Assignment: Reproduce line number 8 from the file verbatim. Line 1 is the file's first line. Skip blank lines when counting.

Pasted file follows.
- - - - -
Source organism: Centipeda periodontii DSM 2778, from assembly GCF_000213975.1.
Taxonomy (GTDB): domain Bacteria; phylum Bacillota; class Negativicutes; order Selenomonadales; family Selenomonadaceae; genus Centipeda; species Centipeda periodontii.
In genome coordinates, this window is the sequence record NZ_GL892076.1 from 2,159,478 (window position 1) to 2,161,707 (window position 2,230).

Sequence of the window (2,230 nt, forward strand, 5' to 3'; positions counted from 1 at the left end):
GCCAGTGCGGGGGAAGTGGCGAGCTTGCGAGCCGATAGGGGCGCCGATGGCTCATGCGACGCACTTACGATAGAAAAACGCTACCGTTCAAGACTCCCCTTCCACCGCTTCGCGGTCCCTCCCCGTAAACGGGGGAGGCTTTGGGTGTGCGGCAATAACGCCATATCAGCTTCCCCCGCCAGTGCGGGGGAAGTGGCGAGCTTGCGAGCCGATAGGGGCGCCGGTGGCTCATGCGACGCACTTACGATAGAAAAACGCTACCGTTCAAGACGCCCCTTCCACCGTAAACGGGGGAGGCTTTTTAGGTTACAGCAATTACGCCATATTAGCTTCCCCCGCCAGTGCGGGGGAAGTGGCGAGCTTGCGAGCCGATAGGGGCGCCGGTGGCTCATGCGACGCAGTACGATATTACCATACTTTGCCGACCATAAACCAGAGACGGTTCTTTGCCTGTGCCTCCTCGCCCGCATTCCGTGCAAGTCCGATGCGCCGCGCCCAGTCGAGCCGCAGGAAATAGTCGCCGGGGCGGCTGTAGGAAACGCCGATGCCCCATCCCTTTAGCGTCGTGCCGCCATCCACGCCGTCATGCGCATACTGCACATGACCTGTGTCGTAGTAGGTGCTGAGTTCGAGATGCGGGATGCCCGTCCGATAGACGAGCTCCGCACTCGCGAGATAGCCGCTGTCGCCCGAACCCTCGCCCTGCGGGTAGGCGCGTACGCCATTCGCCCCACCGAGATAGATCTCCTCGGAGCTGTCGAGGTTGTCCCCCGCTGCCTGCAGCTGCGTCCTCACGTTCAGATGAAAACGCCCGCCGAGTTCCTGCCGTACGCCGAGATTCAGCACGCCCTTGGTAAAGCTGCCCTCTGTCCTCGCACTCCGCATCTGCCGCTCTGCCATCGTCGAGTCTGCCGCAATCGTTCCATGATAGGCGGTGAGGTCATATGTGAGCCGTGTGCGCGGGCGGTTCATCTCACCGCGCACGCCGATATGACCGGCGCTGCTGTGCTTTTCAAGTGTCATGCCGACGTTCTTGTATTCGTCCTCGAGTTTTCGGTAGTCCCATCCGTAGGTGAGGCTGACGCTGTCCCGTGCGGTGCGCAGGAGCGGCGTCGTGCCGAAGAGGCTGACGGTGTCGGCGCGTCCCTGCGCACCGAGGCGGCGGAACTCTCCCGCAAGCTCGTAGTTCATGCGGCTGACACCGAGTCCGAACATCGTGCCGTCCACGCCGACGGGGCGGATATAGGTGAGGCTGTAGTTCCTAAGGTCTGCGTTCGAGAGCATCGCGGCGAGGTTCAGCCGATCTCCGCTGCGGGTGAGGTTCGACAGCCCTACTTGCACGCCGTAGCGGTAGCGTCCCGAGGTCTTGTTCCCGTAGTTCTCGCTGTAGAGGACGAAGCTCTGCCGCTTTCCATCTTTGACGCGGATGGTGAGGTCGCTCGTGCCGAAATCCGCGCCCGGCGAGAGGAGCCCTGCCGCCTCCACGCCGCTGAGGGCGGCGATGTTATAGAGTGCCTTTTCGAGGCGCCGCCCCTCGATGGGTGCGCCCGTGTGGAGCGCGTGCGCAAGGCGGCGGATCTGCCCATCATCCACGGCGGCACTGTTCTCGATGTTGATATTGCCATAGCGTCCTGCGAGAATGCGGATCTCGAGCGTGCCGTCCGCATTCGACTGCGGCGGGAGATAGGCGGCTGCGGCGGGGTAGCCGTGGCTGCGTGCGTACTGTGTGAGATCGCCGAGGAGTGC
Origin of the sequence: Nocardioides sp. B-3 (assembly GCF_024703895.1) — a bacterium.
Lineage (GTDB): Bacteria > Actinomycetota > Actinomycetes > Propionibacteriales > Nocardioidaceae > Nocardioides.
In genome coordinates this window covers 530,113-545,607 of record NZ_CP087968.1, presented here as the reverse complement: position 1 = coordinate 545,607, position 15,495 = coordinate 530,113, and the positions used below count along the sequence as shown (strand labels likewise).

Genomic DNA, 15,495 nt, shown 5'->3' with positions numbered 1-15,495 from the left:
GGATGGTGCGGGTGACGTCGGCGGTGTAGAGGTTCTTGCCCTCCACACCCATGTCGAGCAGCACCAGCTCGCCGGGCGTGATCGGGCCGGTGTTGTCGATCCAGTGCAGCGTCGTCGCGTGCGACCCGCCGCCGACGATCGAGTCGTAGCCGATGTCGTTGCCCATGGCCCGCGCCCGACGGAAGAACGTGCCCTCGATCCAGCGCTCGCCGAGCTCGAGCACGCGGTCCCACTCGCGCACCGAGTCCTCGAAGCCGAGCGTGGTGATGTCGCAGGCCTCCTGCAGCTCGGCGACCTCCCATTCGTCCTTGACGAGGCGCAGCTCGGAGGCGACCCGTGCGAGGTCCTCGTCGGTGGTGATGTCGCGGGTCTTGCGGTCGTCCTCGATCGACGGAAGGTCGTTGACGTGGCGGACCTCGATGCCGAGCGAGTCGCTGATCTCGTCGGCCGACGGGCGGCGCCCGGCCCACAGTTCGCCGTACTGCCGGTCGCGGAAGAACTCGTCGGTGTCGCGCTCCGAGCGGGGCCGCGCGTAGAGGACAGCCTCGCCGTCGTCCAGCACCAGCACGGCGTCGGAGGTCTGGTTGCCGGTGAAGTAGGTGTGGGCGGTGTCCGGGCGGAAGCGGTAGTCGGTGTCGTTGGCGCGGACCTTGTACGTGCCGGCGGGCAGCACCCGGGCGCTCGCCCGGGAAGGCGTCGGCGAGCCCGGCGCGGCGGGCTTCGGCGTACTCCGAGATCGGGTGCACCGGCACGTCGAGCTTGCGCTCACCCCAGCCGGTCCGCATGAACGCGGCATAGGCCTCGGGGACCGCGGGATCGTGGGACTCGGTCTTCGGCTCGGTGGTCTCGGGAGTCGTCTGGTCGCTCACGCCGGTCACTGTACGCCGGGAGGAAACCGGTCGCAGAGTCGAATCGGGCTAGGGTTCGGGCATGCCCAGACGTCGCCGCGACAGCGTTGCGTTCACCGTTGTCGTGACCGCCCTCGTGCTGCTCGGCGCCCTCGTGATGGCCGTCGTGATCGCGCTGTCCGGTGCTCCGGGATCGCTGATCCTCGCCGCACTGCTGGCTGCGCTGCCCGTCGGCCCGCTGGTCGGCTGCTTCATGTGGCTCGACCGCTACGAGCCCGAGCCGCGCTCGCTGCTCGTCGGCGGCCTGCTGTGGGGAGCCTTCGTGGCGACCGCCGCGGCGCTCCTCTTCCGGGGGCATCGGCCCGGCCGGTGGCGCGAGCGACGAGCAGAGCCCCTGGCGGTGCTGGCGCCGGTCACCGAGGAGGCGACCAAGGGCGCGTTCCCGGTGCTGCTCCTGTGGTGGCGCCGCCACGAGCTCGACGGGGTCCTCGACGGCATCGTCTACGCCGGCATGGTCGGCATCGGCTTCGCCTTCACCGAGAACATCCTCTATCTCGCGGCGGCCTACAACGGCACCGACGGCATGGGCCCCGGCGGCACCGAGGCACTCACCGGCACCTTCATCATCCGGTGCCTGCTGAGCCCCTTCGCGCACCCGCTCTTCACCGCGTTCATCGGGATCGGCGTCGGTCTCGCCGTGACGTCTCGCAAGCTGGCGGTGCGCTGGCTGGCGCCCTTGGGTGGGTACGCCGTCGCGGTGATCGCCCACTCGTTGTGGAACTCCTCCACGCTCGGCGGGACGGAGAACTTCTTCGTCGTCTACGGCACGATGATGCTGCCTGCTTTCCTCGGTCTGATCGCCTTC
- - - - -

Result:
In genome coordinates this window covers 530,113-545,607 of record NZ_CP087968.1, presented here as the reverse complement: position 1 = coordinate 545,607, position 15,495 = coordinate 530,113, and the positions used below count along the sequence as shown (strand labels likewise).